To sustain the items of damages found by the court, plaintiffs' brief submits a calculation which they contend is supported by the evidence and warrants the court's finding of damages. The calculations shows estimated gross profits of $3,374.56, calculated on an average market price in El Paso of 56 cents a dozen, and after deducting $1,591 for cost of production, harvesting and marketing and $135 for produce actually sold, results in a net profit lost of $1,648.56, which plaintiffs claim to be the maximum net profit loss. The court found this item to be $2,240.20, clearly an erroneous finding. There are insufficient facts found by the trial court to enable us to determine the correct amount of damages. If essential findings on disputed matters are not made by the trial court which will enable this court to test the correctness of the judgment, we will not attempt to weigh the evidence and perform this function for the trial court. Jones v. Waterman S.S. Corporation, 3 Cir., 155 F.2d 992; Kennedy v. United States, 9 Cir., 115 F.2d 624. The appellate court may not assume the role of the trial judge. McGee v. Nee, supra.

In giving defendants judgment on the note in the sum of $487.05 with interest as claimed in their counterclaim, no allowance was made for attorney fees. The note provides for ten percent attorney fees on the amount found due. This court held in the recent case of Pioneer Constructors v. Symes, 77 Ariz. 107, 267 P.2d 740, that if the plaintiff sues on a note and the defendant counterclaims, the plaintiff could recover no attorney fees in the event defendant recovered on his counterclaim an amount in excess of the amount due on the note. We are unable to say that there is sufficient distinction in the case at bar to warrant a different ruling. There was no error in the court's denying the attorney fees.

In addition to the objection to the findings made by the court, defendants requested 30 additional findings: three of which are covered by the court's findings, two are clearly evidentiary matters, twelve are undisputed and the existence thereof could not change the result of the judgment. It is unnecessary for the court to make findings on undisputed matters. Fontes v. Porter, 9 Cir., 156 F.2d 956; Work v. United Globe Mines, 12 Ariz. 339, 100 P. 813. The remainder are matters upon which the evidence is in conflict and, if adopted by the court, would have been in conflict with the findings the court did adopt and would have rendered the judgment vulnerable. Refusal to adopt these findings was not error.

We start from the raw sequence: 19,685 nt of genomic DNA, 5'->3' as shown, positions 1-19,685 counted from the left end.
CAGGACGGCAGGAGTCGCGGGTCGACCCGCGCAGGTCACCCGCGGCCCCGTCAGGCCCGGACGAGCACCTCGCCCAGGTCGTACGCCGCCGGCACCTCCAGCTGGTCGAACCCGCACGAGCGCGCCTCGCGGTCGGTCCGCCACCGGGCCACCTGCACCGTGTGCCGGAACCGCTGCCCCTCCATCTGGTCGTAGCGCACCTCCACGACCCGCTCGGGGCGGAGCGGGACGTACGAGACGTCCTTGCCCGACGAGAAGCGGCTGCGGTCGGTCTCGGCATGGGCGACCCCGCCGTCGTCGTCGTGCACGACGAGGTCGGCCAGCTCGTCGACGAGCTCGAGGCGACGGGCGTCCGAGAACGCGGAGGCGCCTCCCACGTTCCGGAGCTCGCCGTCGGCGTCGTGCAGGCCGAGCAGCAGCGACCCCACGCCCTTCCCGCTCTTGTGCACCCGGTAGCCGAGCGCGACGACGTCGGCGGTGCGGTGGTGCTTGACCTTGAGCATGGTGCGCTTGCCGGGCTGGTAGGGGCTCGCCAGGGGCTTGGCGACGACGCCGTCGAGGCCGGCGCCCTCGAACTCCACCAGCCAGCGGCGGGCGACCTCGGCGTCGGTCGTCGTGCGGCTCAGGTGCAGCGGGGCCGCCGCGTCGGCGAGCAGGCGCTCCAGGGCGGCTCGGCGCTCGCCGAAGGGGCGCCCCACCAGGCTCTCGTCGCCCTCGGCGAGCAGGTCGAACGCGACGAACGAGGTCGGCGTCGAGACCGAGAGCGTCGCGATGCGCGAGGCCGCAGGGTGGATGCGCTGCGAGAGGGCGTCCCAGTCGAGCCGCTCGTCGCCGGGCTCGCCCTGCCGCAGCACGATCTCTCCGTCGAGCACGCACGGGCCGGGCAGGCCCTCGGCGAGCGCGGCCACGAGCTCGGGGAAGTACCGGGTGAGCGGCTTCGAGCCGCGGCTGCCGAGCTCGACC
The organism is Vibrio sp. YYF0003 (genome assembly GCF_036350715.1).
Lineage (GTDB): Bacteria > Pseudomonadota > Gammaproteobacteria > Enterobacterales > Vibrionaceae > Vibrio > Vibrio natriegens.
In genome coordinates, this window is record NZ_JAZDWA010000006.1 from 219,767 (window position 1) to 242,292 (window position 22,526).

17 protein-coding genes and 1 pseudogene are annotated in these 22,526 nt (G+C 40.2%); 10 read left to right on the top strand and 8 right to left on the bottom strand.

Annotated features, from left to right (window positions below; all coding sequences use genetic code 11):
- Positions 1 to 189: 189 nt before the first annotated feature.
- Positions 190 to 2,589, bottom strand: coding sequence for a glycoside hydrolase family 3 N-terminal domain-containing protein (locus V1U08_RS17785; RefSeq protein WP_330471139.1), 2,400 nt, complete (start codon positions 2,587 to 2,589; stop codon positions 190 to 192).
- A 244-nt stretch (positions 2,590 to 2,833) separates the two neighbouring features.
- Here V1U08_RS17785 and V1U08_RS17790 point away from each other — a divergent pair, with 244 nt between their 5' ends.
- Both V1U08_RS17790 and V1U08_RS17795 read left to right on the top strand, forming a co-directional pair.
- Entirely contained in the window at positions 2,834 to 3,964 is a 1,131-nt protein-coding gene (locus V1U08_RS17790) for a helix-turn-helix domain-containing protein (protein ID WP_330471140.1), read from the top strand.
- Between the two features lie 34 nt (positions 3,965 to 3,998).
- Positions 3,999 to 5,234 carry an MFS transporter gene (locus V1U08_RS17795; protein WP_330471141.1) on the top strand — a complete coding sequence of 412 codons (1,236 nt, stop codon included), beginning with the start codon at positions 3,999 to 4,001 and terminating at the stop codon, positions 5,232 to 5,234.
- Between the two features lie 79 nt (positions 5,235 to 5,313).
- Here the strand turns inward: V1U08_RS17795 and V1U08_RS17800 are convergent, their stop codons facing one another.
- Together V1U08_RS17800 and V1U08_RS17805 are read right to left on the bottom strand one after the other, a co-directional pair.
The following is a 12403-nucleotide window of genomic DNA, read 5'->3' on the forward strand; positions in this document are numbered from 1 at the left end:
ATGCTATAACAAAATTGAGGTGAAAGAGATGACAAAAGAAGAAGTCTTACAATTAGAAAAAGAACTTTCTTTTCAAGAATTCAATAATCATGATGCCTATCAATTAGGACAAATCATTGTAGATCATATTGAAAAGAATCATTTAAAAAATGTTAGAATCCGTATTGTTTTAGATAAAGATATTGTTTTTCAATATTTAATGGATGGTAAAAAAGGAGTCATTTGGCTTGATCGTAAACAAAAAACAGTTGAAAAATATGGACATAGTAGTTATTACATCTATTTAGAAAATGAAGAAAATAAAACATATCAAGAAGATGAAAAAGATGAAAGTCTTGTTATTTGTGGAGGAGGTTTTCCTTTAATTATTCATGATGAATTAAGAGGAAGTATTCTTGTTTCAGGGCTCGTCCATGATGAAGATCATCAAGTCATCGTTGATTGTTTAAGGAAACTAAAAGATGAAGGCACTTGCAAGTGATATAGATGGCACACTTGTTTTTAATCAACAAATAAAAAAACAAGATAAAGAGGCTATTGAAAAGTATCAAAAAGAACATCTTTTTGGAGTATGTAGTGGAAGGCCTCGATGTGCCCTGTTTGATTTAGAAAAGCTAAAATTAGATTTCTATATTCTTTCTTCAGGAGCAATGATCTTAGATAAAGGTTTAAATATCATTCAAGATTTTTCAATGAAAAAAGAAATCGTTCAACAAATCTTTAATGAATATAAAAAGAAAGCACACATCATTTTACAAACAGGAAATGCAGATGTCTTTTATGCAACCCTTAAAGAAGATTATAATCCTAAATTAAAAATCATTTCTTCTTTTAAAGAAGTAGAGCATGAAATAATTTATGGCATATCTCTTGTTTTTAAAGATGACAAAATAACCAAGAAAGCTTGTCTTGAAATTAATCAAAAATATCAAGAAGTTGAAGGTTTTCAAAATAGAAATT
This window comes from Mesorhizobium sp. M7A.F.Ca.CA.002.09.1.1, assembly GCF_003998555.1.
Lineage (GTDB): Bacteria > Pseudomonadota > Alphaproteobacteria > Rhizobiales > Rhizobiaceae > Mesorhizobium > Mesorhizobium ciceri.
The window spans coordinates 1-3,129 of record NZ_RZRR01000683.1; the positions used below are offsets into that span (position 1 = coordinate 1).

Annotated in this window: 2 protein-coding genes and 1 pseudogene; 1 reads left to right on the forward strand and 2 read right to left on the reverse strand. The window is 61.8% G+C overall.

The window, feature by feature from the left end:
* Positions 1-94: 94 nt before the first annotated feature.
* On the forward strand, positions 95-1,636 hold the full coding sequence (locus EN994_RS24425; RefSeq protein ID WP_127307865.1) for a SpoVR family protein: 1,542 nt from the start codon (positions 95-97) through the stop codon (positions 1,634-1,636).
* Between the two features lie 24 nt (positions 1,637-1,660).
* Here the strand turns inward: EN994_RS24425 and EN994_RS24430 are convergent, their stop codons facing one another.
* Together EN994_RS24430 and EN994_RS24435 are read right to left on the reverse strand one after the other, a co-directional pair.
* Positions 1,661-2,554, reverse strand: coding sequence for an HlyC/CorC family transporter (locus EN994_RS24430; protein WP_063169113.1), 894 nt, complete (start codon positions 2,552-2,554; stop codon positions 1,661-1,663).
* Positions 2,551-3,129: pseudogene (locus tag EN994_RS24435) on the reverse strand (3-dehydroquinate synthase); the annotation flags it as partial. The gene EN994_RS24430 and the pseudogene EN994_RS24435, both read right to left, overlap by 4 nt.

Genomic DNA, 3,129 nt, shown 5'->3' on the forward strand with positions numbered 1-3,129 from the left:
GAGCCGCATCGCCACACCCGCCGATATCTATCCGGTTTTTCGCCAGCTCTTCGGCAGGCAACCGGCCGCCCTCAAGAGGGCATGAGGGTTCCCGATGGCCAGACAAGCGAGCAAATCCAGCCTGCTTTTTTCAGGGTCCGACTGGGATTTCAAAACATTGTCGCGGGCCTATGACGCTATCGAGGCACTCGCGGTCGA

Defendants requested a finding that the damages here were not within the contemplation of the parties as a probable result of any breach of the contract and argues, therefore, no recovery can be had for the destruction of the crops. Reliance is placed upon our case of Sharp v. Western Union Telegraph Co., 39 Ariz. 349, 6 P.2d 895, 80 A.L.R. 293. The principles therein announced have no application here. The act for which liability is imposed herein is an independent act of negligence and defendants are liable for the natural and probable consequences thereof, irrespective of what the parties might have contemplated when plaintiffs purchased the house from the defendants.

Complaint is made that the court permitted witnesses to testify concerning producing, and marketing of crops without first requiring proper foundation for such testimony. The record shows the witnesses who testified to these matters were qualified and testified from their own knowledge. There was no error in this regard.

The judgment of the trial court is vacated and the case remanded, not for a new trial but with directions to make the requisite findings on the damages and render the appropriate judgment. Appellants to recover their costs on appeal.

PHELPS, C.J., and STANFORD, LA PRADE and UDALL, JJ., concur.

Summaries of

Gilliland v. Rodriquez

Supreme Court of Arizona
Apr 13, 1954
77 Ariz. 163 (Ariz. 1954)

holding that Arizona Rule of Civil Procedure 52 requires the court to find only the ultimate facts, not the evidentiary facts upon which the ultimate facts are based

Summary of this case from Ruben M. v. Ariz. Dep't of Econ. Sec.

stating that " court is called upon to make findings of only ultimate facts and is not required to bolster them by subsidiary findings on evidentiary matters upon which such ultimate facts are based . . . ."

Summary of this case from Amt Cadc Venture, LLC v. Sun Am. Group-Griffiths Park, L.L.C.
Case details for

Gilliland v. Rodriquez

Case Details

Full title:GILLILAND et al. v. RODRIQUEZ et ux

Court:Supreme Court of Arizona

Date published: Apr 13, 1954


77 Ariz. 163 (Ariz. 1954)
268 P.2d 334